Franklin believes the Legislature saw a sharp increase in efforts to expand access to alcohol as a consequence of Initiative 1183, which got the state out of the wholesale and retail alcohol business last year, turning the sale of distilled spirits over to private license holders. Businesses look for additional ways to make money, and the state looks for new revenue from a heavily taxed product, he said.
Rick Garza of the Liquor Control Board said the Legislature always has some bills to address the state’s liquor laws, but it faces few new ideas this year. Many tweak existing laws, such as House Bill 1149, which was among the bills approved Monday by the Senate Commerce and Labor Committee. Current law says a craft distillery can only sell two liters of its products to one customer in a day; the bill would raise that to three liters.
Two other bills would change the rules for the kinds of stores that can offer samples of alcohol: One would allow big-box stores like Target to offer beer and wine samples by removing the current rule that half of a store’s sales must be for groceries in order to offer samples. Another would let liquor stores, wineries and craft distilleries offer samples of spirits, but no more than a half-ounce per sample, and only three samples per customer.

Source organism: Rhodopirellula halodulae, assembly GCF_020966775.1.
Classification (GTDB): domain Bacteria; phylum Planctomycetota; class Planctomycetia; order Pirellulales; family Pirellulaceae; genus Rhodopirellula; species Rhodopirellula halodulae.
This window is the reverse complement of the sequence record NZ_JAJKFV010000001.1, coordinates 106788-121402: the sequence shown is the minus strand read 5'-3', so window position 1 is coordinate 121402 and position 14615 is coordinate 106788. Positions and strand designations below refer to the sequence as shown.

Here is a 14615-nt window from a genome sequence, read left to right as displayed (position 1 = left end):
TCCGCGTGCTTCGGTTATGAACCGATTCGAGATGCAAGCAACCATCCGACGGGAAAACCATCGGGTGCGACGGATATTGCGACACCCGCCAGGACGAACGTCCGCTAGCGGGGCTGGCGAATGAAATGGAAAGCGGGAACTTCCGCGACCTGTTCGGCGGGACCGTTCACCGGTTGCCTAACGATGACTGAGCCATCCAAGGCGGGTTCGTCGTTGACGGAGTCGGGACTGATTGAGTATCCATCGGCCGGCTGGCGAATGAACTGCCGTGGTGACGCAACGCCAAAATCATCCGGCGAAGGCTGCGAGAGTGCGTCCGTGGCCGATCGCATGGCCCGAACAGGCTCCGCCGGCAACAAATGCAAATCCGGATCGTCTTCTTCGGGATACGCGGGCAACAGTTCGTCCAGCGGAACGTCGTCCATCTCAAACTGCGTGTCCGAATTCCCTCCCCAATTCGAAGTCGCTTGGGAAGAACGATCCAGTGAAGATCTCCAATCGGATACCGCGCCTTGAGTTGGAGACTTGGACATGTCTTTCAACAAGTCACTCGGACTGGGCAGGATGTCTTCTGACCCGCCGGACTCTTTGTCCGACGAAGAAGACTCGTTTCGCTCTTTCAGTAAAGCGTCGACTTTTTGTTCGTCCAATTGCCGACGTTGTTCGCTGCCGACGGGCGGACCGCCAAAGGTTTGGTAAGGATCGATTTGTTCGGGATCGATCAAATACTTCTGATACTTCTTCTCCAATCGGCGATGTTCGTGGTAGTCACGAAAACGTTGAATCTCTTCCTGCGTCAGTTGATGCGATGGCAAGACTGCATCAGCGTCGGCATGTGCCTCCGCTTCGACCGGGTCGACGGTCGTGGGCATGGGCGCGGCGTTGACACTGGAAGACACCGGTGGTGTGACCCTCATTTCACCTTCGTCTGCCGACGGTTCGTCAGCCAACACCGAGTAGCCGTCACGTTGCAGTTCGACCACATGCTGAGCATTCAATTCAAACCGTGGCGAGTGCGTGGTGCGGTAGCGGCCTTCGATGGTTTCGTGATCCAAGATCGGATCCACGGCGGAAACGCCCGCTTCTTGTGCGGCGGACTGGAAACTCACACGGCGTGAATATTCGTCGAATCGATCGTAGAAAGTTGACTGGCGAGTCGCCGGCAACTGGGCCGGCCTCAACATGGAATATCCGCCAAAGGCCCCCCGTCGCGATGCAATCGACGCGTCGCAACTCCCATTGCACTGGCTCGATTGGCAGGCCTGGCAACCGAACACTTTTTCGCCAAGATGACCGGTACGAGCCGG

Some fail one year and come back the next, Garza said, like a proposal to allow day spas to buy a license to offer a free glass of wine or beer to a customer. The Senate passed a bill to make that legal last month on a 42-7 vote, but it has some resistance in the House, where there are questions whether it’s so broad it would allow free drinks at every nail salon in the state.
Another recurring request would loosen restrictions on selling alcohol in theaters. Some venues already offer alcohol on a limited basis by buying a tavern or restaurant license, then selling drinks away from the main concession stand in an area closed to minors. Two proposals would set up a special license for beer and wine sales in movie theaters, and another would add distilled spirits to the options.